In this paper, a new lightweight authenticated encryption scheme AESLBBB is proposed, which was designed to provide backward compatibility with advanced encryption standard (AES) as well as high security and low memory. The primary design goal, backward compatibility, is motivated by the fact that AES accelerators are now very common for devices in the field; we are interested in designing an efficient and highly secure mode of operation that exploits the best of those AES accelerators. The backward compatibility receives little attention in the NIST lightweight cryptography standardization process, in which only 3 out of 32 round-2 candidates are based on AES. Our mode, LBBB, is inspired by the design of ALE in the sense that the internal state size is a minimum 2n bits when using a block cipher of length n bits for the key and data. Unfortunately, there is no security proof of ALE, and forgery attacks have been found on ALE. In LBBB, we introduce an additional feed from block cipher’s output to the key state via a certain permutation λ, which enables us to prove beyond-birthday-bound (BBB) security. We then specify its AES instance, AES-LBBB, and evaluate its performance for (i) software implementation on a microcontroller with an AES coprocessor and (ii) hardware implementation for an application-specific integrated circuit (ASIC) to show that AES-LBBB performs better than the current state-of-the-art Remus-N2 with AES-128.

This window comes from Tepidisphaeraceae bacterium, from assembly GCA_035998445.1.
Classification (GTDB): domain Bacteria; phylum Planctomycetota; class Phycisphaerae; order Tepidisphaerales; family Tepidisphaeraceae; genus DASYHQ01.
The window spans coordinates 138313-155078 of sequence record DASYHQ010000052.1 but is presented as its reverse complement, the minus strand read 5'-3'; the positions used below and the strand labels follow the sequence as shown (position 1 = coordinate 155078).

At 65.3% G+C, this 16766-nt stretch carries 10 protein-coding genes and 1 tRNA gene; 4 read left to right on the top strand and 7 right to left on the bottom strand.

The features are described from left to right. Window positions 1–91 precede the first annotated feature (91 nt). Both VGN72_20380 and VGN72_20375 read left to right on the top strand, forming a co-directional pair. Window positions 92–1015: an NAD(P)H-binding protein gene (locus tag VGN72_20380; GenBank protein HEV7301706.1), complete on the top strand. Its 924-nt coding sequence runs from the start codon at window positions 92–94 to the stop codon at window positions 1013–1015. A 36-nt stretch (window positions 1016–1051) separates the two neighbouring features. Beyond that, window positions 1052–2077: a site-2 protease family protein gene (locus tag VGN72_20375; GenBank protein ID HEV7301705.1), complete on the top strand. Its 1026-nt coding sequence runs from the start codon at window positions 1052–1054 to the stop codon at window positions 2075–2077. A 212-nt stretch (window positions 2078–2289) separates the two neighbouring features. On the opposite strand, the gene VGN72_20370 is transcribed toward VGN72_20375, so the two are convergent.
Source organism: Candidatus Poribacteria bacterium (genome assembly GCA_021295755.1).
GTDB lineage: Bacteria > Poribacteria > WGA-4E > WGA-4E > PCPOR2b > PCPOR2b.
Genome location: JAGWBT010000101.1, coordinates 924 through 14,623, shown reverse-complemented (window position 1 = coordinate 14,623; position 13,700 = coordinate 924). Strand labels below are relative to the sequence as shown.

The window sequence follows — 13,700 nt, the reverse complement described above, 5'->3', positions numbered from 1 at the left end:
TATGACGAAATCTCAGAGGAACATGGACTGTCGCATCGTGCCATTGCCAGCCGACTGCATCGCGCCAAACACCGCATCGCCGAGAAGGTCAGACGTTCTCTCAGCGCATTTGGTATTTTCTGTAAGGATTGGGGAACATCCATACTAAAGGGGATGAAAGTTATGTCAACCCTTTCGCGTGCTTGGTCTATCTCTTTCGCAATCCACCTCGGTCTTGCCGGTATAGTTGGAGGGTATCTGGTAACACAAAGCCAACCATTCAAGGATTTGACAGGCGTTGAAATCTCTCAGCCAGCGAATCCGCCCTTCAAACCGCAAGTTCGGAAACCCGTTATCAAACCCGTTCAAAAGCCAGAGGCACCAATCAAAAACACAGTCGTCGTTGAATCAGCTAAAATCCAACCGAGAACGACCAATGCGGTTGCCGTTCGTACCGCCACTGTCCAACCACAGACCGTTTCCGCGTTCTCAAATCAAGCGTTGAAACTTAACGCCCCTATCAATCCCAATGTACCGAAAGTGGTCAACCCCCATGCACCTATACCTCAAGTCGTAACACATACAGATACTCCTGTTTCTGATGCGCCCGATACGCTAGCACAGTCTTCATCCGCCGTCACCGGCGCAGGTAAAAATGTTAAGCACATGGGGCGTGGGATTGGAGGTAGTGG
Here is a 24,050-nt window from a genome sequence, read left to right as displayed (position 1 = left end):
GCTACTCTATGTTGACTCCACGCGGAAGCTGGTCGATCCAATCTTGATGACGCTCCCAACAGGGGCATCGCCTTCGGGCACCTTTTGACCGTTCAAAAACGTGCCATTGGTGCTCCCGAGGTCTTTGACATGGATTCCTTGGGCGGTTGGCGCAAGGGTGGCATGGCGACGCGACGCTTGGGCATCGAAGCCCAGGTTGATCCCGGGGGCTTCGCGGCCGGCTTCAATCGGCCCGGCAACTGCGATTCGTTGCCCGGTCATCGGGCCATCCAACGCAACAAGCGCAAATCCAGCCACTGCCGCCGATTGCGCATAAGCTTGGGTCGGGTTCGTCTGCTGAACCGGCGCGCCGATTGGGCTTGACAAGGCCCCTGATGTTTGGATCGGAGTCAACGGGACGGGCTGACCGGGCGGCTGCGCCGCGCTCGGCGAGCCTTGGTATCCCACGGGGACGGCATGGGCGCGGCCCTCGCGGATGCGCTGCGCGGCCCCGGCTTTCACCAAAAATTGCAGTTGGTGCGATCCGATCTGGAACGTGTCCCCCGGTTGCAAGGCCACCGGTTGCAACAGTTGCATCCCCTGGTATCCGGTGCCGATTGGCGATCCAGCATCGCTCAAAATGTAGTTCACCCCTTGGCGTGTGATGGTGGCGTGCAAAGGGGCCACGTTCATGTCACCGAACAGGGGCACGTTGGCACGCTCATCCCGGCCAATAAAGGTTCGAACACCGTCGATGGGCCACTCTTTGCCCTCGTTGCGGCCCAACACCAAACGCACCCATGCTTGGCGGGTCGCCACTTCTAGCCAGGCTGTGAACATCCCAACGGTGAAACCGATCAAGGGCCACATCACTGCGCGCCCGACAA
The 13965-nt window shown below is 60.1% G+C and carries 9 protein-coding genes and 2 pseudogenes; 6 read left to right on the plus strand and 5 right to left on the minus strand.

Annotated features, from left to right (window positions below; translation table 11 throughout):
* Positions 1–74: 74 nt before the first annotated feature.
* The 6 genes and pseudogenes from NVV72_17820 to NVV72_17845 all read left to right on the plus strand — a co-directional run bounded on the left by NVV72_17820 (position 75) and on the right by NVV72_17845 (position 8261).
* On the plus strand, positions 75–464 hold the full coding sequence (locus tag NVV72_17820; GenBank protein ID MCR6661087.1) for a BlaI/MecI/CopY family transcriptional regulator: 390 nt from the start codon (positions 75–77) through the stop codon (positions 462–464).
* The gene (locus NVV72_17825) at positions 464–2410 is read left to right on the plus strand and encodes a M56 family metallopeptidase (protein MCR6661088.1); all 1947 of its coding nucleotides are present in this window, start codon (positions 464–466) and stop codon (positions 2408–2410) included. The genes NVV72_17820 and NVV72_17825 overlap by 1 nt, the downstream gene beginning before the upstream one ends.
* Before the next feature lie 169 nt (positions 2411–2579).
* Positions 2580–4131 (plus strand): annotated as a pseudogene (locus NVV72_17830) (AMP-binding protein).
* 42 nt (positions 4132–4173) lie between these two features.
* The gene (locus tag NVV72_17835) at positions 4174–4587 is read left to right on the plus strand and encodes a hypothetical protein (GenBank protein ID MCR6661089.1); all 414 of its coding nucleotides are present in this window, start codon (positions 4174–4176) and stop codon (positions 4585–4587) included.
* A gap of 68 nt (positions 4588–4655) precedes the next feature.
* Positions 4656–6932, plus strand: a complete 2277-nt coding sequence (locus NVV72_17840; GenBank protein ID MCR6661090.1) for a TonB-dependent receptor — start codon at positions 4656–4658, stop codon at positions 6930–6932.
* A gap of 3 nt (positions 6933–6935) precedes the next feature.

2021

ASIACRYPT

Double-Block-Length Hash Function for Minimum Memory Size
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Abstract